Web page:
22 Mar 2011

World Water Day: Three surprising facts about urban water supply in Tanzania

Today, March 22nd, is World Water Day. In Tanzania, a week-long event has been held in Mwanza to "observe" Maji Week, which ends today. Daraja has been represented there of course, along with civil society more generally through Tanzania's growing water sector network Tawasanet.

This year's theme is rather unwieldy:

Water for Cities: Responding to Urban Challenges with activities aiming to communicate messages on growing urban water and sanitation demand, increased pollution from municipal and industrial discharges, climate change and its foreseen risks and challengers, overexploitation of available water resources and better targeting of urban poor.
It's also outside our rural focus - Daraja can't claim the same level of expertise on urban water supply. But we're not going to let that stop us from making a few comments on the theme, covering three surprising facts about urban water supply in Tanzania.

Source: WaterAid Tanzania, 2005: Prospects for the Poor
First it's often assumed that the biggest challenge with urban water supply is finding enough water. But although that can be a challenge, issues of distribution and management are usually even more of a problem. A study of Dar es Salaam for example, though now a few years old, found that only 26% of water produced was reaching official household connections and public kiosks - see graphic - and only 8-16% of water produced was being paid for by customers. If 100% of supplied water was reaching households, there would have been enough water to serve the whole city's needs. That was back before the City Water experiment and the later introduction of DAWASCO, and Dar has grown a lot in the past few years, so the figures are no longer up to date. But the basic point that distribution and management of water matters at least as much as the quantity of water available still stands. 

Source: Afrobarometer surveys
Second, although it's often assumed that urban Tanzania is no worse off than other African cities, there is good evidence that this is not the case - that actually services in Dar are worse than they are elsewhere. Since data on access to clean and safe water in urban areas is notoriously unreliable, here we can look at public opinion surveys. These offer a better basis for comparisons, since customer satisfaction is a pretty good measure of how well a service is being provided. The Afrobarometer surveys compare public opinion across several African countries. Analysis of their data from 2005-6 finds that urban residents in Tanzania ranked water supply as a bigger problem than in any other surveyed country - see chart.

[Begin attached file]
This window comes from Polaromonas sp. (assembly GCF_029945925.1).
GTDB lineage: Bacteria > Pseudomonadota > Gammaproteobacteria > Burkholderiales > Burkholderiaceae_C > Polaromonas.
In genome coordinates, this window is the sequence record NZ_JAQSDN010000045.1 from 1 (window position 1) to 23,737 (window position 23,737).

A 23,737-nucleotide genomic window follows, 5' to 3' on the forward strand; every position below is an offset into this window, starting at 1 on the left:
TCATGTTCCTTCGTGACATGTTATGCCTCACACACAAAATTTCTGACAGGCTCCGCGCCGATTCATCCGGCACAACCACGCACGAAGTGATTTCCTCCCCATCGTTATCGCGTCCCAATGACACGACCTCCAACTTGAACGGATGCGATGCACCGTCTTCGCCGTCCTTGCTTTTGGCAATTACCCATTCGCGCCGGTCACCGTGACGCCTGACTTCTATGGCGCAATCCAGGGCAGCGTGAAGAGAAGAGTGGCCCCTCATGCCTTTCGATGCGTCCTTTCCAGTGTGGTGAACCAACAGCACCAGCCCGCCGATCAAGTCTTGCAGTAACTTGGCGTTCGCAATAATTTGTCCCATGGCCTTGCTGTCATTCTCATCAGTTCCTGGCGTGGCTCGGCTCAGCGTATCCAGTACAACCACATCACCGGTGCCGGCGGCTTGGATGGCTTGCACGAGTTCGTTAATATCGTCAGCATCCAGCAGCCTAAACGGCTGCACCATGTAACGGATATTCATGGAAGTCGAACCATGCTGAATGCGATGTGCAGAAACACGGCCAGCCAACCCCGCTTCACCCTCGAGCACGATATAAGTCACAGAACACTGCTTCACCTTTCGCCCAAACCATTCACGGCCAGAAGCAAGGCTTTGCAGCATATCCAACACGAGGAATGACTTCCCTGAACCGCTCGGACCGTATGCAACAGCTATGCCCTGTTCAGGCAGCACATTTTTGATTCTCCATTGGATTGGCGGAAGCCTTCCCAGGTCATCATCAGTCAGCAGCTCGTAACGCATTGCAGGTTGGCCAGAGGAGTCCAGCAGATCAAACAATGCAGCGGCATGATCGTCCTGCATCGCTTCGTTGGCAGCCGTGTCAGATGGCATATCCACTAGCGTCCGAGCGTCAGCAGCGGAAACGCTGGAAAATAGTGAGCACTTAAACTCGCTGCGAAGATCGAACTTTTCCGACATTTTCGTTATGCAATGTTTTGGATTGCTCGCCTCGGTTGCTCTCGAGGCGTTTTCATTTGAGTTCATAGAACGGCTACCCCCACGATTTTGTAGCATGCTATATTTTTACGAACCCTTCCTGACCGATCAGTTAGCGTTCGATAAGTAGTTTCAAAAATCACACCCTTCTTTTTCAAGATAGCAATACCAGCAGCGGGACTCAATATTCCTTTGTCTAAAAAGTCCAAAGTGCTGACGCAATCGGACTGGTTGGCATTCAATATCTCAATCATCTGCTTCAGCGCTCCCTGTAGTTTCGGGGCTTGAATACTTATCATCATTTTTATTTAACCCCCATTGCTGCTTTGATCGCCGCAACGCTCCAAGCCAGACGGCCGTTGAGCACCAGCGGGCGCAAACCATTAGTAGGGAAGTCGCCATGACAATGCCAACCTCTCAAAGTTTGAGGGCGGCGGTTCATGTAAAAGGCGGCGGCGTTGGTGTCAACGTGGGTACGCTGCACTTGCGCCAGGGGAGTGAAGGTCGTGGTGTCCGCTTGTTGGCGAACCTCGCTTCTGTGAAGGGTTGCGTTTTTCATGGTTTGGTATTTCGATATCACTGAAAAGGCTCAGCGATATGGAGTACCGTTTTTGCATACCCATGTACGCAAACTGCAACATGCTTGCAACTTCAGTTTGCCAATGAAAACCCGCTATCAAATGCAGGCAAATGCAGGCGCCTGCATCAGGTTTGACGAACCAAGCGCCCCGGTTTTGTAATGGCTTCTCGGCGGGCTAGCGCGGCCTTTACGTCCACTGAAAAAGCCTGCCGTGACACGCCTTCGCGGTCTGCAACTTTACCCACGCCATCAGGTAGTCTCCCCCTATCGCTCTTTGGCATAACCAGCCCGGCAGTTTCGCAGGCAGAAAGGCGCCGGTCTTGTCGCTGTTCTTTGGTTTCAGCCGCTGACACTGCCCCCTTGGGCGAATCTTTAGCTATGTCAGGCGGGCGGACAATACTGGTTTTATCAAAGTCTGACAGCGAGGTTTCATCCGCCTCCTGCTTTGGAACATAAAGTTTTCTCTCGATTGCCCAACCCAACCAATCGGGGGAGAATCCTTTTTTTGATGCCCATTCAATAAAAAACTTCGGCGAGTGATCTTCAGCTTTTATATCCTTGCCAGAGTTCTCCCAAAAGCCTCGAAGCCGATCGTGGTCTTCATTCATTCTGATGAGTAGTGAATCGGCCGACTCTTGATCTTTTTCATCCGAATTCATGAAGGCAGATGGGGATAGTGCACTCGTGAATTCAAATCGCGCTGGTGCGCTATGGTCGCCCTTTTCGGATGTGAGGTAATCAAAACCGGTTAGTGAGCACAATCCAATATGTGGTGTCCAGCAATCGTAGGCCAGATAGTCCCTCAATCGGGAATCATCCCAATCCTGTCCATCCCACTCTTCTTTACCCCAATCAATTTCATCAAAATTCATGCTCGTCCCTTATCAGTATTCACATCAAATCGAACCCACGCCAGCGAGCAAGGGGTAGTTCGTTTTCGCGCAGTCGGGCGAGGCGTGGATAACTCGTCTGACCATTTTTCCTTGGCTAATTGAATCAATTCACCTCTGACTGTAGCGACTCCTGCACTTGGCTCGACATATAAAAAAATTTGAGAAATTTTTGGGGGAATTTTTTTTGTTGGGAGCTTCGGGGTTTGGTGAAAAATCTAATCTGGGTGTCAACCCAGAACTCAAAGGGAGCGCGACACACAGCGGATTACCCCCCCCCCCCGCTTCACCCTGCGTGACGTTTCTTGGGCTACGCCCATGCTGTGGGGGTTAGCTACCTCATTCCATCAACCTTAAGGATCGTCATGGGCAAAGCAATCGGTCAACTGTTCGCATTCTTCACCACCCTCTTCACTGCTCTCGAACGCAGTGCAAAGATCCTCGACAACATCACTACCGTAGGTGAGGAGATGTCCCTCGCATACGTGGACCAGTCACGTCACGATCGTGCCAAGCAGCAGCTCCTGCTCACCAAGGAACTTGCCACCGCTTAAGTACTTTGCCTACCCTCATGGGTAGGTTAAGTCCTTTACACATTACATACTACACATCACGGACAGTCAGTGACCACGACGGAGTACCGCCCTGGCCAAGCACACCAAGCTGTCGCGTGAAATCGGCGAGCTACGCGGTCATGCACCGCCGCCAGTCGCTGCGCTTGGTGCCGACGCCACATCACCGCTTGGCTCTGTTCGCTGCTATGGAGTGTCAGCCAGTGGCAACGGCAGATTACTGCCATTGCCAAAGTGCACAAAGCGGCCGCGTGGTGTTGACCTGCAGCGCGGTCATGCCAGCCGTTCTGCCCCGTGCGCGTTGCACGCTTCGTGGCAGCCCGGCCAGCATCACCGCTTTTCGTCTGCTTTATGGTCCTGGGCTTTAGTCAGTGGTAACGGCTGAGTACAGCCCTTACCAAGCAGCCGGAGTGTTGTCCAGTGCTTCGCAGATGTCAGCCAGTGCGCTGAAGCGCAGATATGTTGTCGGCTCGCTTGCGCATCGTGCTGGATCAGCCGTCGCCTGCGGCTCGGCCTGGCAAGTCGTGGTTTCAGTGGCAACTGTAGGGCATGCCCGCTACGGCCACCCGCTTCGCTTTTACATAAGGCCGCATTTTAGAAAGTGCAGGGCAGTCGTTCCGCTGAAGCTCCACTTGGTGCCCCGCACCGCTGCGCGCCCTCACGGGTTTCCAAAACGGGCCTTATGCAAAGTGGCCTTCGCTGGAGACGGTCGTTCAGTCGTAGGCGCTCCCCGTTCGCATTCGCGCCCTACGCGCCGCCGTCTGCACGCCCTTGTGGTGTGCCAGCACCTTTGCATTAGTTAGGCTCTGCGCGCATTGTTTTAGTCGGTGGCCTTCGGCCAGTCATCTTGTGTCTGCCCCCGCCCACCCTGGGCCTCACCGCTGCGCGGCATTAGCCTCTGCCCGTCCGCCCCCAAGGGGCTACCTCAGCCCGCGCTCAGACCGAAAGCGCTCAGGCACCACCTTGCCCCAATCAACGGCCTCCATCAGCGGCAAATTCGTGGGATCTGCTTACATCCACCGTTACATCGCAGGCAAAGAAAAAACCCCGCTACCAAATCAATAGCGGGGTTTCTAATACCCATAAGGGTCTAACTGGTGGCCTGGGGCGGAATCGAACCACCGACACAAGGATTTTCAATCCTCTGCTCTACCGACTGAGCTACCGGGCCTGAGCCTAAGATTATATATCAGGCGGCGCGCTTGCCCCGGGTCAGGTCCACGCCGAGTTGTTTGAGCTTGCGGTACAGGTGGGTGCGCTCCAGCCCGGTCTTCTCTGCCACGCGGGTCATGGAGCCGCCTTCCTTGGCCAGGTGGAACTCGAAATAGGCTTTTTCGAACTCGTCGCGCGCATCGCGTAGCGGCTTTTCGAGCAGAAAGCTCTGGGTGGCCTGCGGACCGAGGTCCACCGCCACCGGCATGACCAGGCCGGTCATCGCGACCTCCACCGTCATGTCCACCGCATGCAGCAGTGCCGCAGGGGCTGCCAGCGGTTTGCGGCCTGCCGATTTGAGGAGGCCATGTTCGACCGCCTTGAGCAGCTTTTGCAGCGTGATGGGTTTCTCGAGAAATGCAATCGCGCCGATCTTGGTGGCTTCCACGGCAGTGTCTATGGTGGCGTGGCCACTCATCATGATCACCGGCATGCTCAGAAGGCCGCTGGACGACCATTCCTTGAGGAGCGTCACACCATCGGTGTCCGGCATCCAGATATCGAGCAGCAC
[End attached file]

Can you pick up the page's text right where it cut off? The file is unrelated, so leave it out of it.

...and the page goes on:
And third, people often think that delivering water supplies to the wealthier parts of the city will bring more revenue to a utility. That's often not the case. The perhaps surprising truth is that the poor pay (far) more for water than the wealthy, both as a proportion of their income and even in absolute terms. If you're lucky enough to have a connection to the utility network you will be paying much less than people who have no choice but to buy water by the bucket from unregulated suppliers. As a result, utilities that can find a way of reaching poorer customers find that they become very good customers, delighted that they no longer have to pay nearly so much for their water. The reason the wealthy have more and better water supply connections is because they make more fuss when the pipes are dry or the water is dirty and they have the political influence that means they can't be ignored. 

So in summary:

  1. Distribution and management of water are at least as important as quantity
  2. Urban Tanzania rates water supply as a bigger problem than urban residents of other countries
  3. The poor pay more for their water and are better customers for utilities